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Comment: Boating after Covid-19 in China

As China’s wealthy elite spent more time and money at home, the domestic yacht and boating market has been the beneficiary, says Samuel Xu

author icon By Samuel Xu | 13 October 2021

As countries around the world struggled to defeat Covid-19, China was able to revive its economy in some sectors such as tourism, leisure, and entertainment in an orderly manner due to strict government controls in the early stage of the epidemic.

In these circumstances, some changes have taken place in the Chinese yacht market in the past year. Most notably, the market for yacht charters and second-hand boats is booming in Hainan; a yacht tax exemption was officially implemented as the Hainan Free Trade Zone policy was issued; consumers are more rational and choose to buy small and medium yachts, fishing boats and sailing boats.

Why did these changes happen?

First, Chinese high-net-worth individuals cannot spend abroad thanks to international travel bans. As a result, their consumption power was released into the domestic market. Those wealth individuals who liked to go to the Mediterranean Sea and Southeast Asian islands chose some coastal cities in mainland China as their alternative destinations.

Sanya, China’s only tropical city in Hainan province, has become a yacht buying destination for China’s affluent due to its unique climate and the influence of the Hainan Rendezvous in the 2000s. Renting a yacht in Sanya has become a fashionable and popular activity. The tourism and charter business, which used to be only popular during the Spring Festival in previous years, has now become a year-round business.

In the later stages of the epidemic in China, wealthy people chose Sanya as their getaway place and purchased or chartered yachts there. In the first half of 2021, there were 144 newly registered yachts in Hainan, a 220% year on year rise according to a report by the Sanya Central Business District.

At the same time, the rental market and second-hand yacht trading in Sanya are so prosperous that used yachts from Shenzhen are being sold into Sanya.

I think there are two main reasons for this current situation. One, people have found that second-hand yachts can be used for rental business, which is now thought of as a good investment. The other is that customers who might have been interested in buying a new, imported yacht have put off the purchase after hearing news that Hainan will implement the tax exemption policy last year. Instead, they are choosing to rent yachts or buy a used yacht as a transition step.

In the first half of 2021, there were 144 newly registered yachts in Hainan, a 220% year on year rise

As the policy of the Hainan Free Trade Zone was issued, the tax exemption policy for yacht purchases was officially implemented. The first Lagoon 46 sold by Simpson Marine became the first yacht in Hainan to enjoy the tax exemption policy. To enjoy the benefits of the tax exemption policy, the purchaser of the yacht must be a company registered in Hainan.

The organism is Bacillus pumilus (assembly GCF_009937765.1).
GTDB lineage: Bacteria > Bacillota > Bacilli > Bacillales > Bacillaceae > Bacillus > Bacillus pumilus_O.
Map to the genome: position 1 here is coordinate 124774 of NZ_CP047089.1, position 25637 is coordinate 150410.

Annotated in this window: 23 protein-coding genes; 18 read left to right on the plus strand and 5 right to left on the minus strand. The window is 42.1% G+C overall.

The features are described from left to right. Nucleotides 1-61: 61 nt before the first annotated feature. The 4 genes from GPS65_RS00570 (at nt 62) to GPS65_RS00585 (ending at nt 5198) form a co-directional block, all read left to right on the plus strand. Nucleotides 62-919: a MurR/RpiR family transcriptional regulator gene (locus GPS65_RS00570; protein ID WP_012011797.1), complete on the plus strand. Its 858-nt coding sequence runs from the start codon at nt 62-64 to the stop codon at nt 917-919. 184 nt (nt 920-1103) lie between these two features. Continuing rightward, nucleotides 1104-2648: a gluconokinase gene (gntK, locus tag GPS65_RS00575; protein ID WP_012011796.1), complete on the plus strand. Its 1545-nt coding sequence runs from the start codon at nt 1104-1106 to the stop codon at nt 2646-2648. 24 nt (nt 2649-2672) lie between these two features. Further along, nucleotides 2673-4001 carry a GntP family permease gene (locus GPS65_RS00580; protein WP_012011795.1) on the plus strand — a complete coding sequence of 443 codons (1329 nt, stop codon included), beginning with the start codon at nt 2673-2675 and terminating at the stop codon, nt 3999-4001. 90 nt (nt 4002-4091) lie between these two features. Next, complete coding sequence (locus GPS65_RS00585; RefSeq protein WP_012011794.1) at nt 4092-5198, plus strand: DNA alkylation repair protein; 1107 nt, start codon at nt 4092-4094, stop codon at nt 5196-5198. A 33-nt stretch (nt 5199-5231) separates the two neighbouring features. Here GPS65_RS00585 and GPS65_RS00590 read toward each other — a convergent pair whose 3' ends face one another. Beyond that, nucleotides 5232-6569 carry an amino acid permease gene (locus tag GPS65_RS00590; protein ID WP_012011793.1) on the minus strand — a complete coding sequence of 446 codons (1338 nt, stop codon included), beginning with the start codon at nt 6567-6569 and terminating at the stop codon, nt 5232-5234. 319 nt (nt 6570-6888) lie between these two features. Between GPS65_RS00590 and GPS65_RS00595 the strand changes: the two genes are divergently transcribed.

Since many private yachts are purchased through companies, this policy essentially creates a tax-free market. Hu Xiaoming, a distinguished yachting consultant for the Sanya Central Business District, said: “(We) will continue to submit relevant suggestions to the government and try to implement more policies, including providing agents with bonded services for imported yachts and regulating the domestic second-hand ship trading market.”

The attitude of Chinese customers towards yachts is now focused on more practical issues than in the past. Buyers are using their boats for leisure and entertainment, and fishing boats, day boats and sailboats have become their first choices. Wakeboarding boats have become particularly popular over the last two years. A company in Hainan purchased 34 Malibu wakesurfing boats this year.

The rise in demand means that Chinese agents dealing in such types of recreational boats have simply run out of stock or cannot meet demand, giving China’s domestic boat manufacturers the opportunity to boost their share of the market.

Judging from this year’s China Shanghai International Boat Show, the number of domestic fishing boat brands is increasing, and they have seized part of the mid-sized market, with prices ranging from RMB 1 million (US$150,000) to RMB 2 million (US$300,000). Chinese buyers who buy imported superyachts generally do not choose to trade domestically, preferring to buy and use their yachts abroad.

In general, China’s yacht market is undergoing a process of returning to rationality. People’s attitude about yachts has changed from showing off to being practical and entertaining, paying more attention to how to enjoy yachts and how to have fun on them. Fishing boats and surfing boats have become the mainstream. With the further opening of Hainan, there is reason to believe the current boom will continue.

About the writer

Samuel XuSamuel Xu is the former Editor in Chief of China Boating magazine and is the founder of Sea to Sky, the first yachting video channel in China